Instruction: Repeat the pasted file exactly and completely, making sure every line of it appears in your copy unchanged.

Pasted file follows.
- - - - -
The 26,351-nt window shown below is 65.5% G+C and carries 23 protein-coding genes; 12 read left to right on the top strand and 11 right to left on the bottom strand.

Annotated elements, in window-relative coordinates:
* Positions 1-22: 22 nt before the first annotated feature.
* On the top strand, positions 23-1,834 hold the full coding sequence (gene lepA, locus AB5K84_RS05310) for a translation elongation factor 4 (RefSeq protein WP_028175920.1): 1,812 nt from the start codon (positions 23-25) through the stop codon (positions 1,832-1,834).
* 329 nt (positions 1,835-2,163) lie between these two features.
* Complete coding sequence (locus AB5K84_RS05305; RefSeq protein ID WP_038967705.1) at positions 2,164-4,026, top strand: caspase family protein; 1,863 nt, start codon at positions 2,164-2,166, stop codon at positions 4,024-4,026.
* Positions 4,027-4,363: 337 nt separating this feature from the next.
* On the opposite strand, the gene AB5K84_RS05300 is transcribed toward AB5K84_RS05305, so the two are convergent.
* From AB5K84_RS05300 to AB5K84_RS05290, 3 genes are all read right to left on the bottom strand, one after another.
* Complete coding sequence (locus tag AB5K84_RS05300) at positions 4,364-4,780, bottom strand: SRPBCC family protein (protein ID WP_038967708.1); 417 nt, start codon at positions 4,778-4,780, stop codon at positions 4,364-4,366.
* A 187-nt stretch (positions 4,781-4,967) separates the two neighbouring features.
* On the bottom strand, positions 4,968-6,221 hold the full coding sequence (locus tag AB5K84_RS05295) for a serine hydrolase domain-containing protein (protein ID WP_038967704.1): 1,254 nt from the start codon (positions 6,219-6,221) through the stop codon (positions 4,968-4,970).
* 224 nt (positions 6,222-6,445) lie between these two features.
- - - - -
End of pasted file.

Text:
The 26,351-nt window shown below is 65.5% G+C and carries 23 protein-coding genes; 12 read left to right on the top strand and 11 right to left on the bottom strand.

Annotated elements, in window-relative coordinates:
* Positions 1-22: 22 nt before the first annotated feature.
* On the top strand, positions 23-1,834 hold the full coding sequence (gene lepA, locus AB5K84_RS05310) for a translation elongation factor 4 (RefSeq protein WP_028175920.1): 1,812 nt from the start codon (positions 23-25) through the stop codon (positions 1,832-1,834).
* 329 nt (positions 1,835-2,163) lie between these two features.
* Complete coding sequence (locus AB5K84_RS05305; RefSeq protein ID WP_038967705.1) at positions 2,164-4,026, top strand: caspase family protein; 1,863 nt, start codon at positions 2,164-2,166, stop codon at positions 4,024-4,026.
* Positions 4,027-4,363: 337 nt separating this feature from the next.
* On the opposite strand, the gene AB5K84_RS05300 is transcribed toward AB5K84_RS05305, so the two are convergent.
* From AB5K84_RS05300 to AB5K84_RS05290, 3 genes are all read right to left on the bottom strand, one after another.
* Complete coding sequence (locus tag AB5K84_RS05300) at positions 4,364-4,780, bottom strand: SRPBCC family protein (protein ID WP_038967708.1); 417 nt, start codon at positions 4,778-4,780, stop codon at positions 4,364-4,366.
* A 187-nt stretch (positions 4,781-4,967) separates the two neighbouring features.
* On the bottom strand, positions 4,968-6,221 hold the full coding sequence (locus tag AB5K84_RS05295) for a serine hydrolase domain-containing protein (protein ID WP_038967704.1): 1,254 nt from the start codon (positions 6,219-6,221) through the stop codon (positions 4,968-4,970).
* 224 nt (positions 6,222-6,445) lie between these two features.